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Vallejo enters police oversight agreement with California DoJ

PIX Now afternoon edition 4-11-2024
PIX Now afternoon edition 4-11-2024 08:18

The city of Vallejo and the California Department of Justice have entered into a settlement agreement that both parties hope is the final plan for oversight of the city's embattled Police Department.

The state DOJ first entered into a memorandum of understanding with the city in June 2020, wherein the Police Department was to implement at least 45 reforms around unlawful uses of force, racial bias, strengthening department accountability systems, and other issues involving the constitutional rights of suspects, to name a few.

The DOJ intervened in the department after multiple uses of force and police shootings plagued the city, most notably the shooting deaths of Willie McCoy in a Taco Bell drive-thru in 2019 and Sean Monterrosa in the parking lot of a Walgreens in 2020.

The original MOU expired last June, and though California Attorney General Rob Bonta's office says Vallejo police had achieved "substantial" compliance with 20 out of the 45 recommendations, the DOJ ultimately concluded that the police had "failed" on several other counts based on "inadequate policies, practices and procedures."

Bonta then entered a more stringent five-year agreement with the department in October 2023 to "bring VPD into alignment with contemporary best practices and ensure constitutional policing," his office said in a news release sent out Thursday.

This agreement needed to be approved by Solano County Superior Court, but instead remained held up for six months and was never signed off on by a judge. Bonta decided to withdraw that agreement and will instead now work with the independent oversight firm Jensen Hughes instead of the court.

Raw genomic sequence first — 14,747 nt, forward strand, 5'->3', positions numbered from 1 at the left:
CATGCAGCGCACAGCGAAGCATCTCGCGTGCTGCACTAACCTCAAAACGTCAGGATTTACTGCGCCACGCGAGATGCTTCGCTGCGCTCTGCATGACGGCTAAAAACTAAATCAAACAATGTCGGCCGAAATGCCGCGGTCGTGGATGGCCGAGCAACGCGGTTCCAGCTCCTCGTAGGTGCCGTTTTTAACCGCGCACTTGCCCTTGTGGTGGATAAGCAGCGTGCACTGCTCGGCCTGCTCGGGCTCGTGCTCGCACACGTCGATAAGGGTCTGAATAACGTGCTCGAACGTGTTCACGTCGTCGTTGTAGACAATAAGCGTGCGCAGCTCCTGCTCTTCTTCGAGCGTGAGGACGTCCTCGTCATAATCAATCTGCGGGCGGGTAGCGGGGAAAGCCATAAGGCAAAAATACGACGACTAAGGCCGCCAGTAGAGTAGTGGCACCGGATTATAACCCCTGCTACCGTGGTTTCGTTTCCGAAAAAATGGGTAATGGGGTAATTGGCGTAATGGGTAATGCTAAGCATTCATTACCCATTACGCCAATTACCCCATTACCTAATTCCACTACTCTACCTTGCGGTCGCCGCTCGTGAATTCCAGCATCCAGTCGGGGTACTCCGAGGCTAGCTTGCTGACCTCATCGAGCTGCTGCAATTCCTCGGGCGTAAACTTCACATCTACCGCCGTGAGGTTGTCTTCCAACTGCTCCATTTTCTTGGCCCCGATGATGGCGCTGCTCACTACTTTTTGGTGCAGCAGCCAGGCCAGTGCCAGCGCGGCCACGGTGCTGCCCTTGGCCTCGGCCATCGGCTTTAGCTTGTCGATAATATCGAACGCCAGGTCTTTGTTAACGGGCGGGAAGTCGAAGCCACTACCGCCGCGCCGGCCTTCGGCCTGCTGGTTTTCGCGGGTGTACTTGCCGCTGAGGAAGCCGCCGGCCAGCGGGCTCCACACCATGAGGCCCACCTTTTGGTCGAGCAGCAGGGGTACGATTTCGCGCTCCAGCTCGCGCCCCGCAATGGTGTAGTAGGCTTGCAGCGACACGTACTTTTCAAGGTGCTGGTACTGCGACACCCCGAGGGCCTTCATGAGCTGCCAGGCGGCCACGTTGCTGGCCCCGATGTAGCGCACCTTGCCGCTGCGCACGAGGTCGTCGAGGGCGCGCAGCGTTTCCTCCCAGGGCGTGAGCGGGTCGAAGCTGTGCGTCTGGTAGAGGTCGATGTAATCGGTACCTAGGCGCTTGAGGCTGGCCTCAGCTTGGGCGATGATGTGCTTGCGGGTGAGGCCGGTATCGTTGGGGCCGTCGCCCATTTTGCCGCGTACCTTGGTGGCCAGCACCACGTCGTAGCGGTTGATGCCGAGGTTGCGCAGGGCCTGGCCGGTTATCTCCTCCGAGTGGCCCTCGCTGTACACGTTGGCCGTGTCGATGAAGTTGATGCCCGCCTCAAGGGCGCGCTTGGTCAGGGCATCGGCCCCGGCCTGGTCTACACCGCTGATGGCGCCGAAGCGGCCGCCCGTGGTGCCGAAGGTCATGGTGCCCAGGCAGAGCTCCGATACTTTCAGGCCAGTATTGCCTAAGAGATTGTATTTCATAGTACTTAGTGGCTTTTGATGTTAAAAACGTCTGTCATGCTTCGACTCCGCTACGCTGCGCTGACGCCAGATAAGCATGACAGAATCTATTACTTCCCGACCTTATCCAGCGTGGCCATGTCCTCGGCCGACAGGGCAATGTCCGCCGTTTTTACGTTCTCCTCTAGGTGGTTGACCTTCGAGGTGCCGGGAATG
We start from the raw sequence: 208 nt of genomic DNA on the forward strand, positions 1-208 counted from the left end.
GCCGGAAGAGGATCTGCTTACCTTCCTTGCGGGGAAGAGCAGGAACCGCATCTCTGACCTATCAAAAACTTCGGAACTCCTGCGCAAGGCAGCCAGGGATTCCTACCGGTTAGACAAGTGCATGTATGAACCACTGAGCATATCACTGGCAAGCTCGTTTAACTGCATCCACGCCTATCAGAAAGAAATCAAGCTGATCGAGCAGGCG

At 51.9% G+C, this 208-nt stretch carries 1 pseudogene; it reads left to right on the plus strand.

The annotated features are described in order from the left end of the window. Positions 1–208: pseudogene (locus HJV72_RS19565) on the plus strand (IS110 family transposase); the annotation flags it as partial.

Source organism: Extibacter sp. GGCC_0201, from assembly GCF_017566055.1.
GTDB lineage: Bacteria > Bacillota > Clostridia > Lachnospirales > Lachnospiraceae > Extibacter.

"The settlement agreement with the city of Vallejo and its police department demonstrates commitment to correcting injustices, building trust, and enhancing public safety for the people of Vallejo, by allowing the reforms decided upon in our October 2023 stipulated judgment to move forward immediately, irrespective of court approval," said Bonta.

In the new 60-page agreement between Vallejo and the DOJ, the remaining recommendations from the original MOU are included along with additions, such as strengthening community partnerships such as the new Police Oversight and Accountability Commission, defining the limits of pretextual and investigatory stops, more stringent monitoring of use of force incidents, prohibiting officers from conducting consent searches of detained suspects without probable cause, and improving training, protocols and response for people in mental health crises. 

The DOJ also wants to see marked improvements in policy, follow-through, and the ethical oversight of internal investigations from the Police Department's supervisors and managers. 

"We cannot afford to be complacent," Bonta said in a statement Thursday. "The reforms laid out in the agreement are needed and necessary to continue healing the relationship between law enforcement and the community, and they are needed now. It's past time the people of Vallejo have a police department that listens and guarantees that their civil rights are protected."  

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